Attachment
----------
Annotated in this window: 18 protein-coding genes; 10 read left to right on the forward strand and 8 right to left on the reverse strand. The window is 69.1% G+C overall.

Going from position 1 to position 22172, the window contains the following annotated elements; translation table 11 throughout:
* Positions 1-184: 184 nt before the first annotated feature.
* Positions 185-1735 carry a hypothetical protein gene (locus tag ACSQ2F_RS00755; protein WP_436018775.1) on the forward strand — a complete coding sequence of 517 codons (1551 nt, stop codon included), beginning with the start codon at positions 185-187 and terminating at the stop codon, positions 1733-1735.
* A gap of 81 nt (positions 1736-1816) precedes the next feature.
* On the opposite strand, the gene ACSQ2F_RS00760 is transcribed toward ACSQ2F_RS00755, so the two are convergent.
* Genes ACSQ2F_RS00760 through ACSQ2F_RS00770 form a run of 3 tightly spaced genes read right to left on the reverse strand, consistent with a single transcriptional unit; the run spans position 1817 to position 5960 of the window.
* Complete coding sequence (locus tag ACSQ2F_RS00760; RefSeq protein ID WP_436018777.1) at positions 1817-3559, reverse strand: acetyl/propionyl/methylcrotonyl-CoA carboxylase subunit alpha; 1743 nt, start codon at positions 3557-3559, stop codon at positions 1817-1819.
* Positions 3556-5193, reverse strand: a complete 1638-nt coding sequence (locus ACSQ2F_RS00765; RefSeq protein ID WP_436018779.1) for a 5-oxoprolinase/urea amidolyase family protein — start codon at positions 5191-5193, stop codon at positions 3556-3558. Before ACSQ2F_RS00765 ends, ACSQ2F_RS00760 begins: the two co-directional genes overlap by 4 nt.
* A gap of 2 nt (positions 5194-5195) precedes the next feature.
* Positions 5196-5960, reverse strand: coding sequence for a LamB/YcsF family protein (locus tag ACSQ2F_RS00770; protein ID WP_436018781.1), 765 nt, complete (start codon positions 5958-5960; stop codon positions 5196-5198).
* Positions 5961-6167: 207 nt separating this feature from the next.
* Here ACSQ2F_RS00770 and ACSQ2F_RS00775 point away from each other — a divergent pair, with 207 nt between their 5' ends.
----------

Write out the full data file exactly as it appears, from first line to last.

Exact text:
Annotated in this window: 18 protein-coding genes; 10 read left to right on the forward strand and 8 right to left on the reverse strand. The window is 69.1% G+C overall.

Going from position 1 to position 22172, the window contains the following annotated elements; translation table 11 throughout:
* Positions 1-184: 184 nt before the first annotated feature.
* Positions 185-1735 carry a hypothetical protein gene (locus tag ACSQ2F_RS00755; protein WP_436018775.1) on the forward strand — a complete coding sequence of 517 codons (1551 nt, stop codon included), beginning with the start codon at positions 185-187 and terminating at the stop codon, positions 1733-1735.
* A gap of 81 nt (positions 1736-1816) precedes the next feature.
* On the opposite strand, the gene ACSQ2F_RS00760 is transcribed toward ACSQ2F_RS00755, so the two are convergent.
* Genes ACSQ2F_RS00760 through ACSQ2F_RS00770 form a run of 3 tightly spaced genes read right to left on the reverse strand, consistent with a single transcriptional unit; the run spans position 1817 to position 5960 of the window.
* Complete coding sequence (locus tag ACSQ2F_RS00760; RefSeq protein ID WP_436018777.1) at positions 1817-3559, reverse strand: acetyl/propionyl/methylcrotonyl-CoA carboxylase subunit alpha; 1743 nt, start codon at positions 3557-3559, stop codon at positions 1817-1819.
* Positions 3556-5193, reverse strand: a complete 1638-nt coding sequence (locus ACSQ2F_RS00765; RefSeq protein ID WP_436018779.1) for a 5-oxoprolinase/urea amidolyase family protein — start codon at positions 5191-5193, stop codon at positions 3556-3558. Before ACSQ2F_RS00765 ends, ACSQ2F_RS00760 begins: the two co-directional genes overlap by 4 nt.
* A gap of 2 nt (positions 5194-5195) precedes the next feature.
* Positions 5196-5960, reverse strand: coding sequence for a LamB/YcsF family protein (locus tag ACSQ2F_RS00770; protein ID WP_436018781.1), 765 nt, complete (start codon positions 5958-5960; stop codon positions 5196-5198).
* Positions 5961-6167: 207 nt separating this feature from the next.
* Here ACSQ2F_RS00770 and ACSQ2F_RS00775 point away from each other — a divergent pair, with 207 nt between their 5' ends.